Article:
Harmony is an open source implementation of Java Platform, Standard Edition (Java SE) 5.

Perens Lashes Out at Claims GPL 3 Brings Legal Risks

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Open-source developer and evangelist Bruce Perens has scathingly dismissed claims by a lawyer for the Association for Competitive Technology that the latest draft of Version 3 of the GNU General Public License brings legal risks.

Opera users are most satisfied

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Surfers that use the Opera and Firefox browsers are more satisfied than those who employ the services of Microsoft's Internet Explorer, according to research.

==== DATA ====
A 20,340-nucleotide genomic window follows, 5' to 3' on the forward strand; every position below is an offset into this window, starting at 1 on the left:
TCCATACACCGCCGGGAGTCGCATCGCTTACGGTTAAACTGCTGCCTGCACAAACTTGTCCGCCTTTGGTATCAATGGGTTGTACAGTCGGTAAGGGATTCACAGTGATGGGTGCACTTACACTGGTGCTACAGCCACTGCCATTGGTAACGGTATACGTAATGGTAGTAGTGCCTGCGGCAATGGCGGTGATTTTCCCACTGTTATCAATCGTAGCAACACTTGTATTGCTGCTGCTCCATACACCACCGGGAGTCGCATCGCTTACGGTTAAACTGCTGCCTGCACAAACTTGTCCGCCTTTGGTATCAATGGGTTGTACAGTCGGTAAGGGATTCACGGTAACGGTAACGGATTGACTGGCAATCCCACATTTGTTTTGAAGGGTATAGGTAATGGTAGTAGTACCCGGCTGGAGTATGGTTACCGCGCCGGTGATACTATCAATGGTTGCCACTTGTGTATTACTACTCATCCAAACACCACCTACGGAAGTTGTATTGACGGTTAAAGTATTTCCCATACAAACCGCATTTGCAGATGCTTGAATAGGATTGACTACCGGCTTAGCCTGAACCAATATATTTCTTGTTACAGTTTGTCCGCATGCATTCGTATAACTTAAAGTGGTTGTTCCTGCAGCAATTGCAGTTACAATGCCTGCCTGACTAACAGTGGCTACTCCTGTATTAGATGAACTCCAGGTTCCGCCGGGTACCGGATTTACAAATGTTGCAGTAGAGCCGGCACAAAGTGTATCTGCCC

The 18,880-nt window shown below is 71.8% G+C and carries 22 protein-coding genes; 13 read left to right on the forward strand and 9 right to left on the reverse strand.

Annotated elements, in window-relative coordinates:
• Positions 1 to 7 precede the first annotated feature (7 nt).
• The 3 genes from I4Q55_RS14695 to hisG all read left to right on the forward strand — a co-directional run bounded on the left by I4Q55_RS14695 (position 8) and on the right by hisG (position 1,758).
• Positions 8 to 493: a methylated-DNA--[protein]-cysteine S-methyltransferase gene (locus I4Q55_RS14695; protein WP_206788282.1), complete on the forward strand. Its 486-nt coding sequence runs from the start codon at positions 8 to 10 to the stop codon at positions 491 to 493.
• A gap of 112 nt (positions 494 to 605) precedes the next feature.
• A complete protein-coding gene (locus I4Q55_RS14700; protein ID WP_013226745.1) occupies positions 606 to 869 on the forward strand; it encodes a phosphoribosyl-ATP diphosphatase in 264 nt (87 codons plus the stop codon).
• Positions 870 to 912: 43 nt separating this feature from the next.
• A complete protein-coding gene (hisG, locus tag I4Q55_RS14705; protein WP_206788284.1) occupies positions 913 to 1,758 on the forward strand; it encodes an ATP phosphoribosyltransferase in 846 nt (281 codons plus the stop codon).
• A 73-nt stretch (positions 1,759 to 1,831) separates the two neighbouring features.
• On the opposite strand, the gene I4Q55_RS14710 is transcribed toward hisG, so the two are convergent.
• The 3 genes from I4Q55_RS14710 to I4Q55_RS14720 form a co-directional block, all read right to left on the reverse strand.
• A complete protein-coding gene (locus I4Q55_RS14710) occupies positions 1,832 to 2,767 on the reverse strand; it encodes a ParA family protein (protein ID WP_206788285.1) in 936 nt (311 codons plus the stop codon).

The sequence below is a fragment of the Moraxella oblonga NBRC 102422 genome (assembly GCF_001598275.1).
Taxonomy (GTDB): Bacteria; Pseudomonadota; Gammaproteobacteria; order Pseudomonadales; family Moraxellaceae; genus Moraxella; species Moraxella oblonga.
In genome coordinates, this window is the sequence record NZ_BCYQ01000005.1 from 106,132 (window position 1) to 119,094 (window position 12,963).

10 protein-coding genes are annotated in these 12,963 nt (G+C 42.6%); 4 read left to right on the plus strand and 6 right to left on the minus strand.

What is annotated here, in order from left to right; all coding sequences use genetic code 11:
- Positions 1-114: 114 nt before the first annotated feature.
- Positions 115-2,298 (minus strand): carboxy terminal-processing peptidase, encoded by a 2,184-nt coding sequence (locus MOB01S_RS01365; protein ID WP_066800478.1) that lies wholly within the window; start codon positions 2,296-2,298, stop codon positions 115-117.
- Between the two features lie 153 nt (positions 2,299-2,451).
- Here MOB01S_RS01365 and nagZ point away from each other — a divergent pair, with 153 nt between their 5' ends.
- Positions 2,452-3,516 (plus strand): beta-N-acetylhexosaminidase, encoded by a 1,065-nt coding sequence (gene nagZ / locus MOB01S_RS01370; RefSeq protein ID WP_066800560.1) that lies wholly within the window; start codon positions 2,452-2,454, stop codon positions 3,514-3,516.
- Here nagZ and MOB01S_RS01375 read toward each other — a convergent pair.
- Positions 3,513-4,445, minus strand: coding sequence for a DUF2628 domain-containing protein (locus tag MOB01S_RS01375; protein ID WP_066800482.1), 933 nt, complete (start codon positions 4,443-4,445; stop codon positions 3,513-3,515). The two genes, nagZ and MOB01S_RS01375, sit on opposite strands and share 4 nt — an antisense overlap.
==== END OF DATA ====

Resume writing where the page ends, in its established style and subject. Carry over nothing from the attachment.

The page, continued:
A survey carried out by NetApplications and SurveyWare found that Mozilla's Firefox is the considered the best browser software available. However, given its small user base, Opera seems to have the most satisfied customers.

Digital World: The rise of Linux (finally)?

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One day - soon, possibly, maybe - you might find yourself using a form of Linux, even if you're a diehard Windows user. It's the next big thing.

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More in Tux Machines

Leftovers: OSS and Sharing

  • Google’s Open Source Report Card Highlights Game-Changing Contributions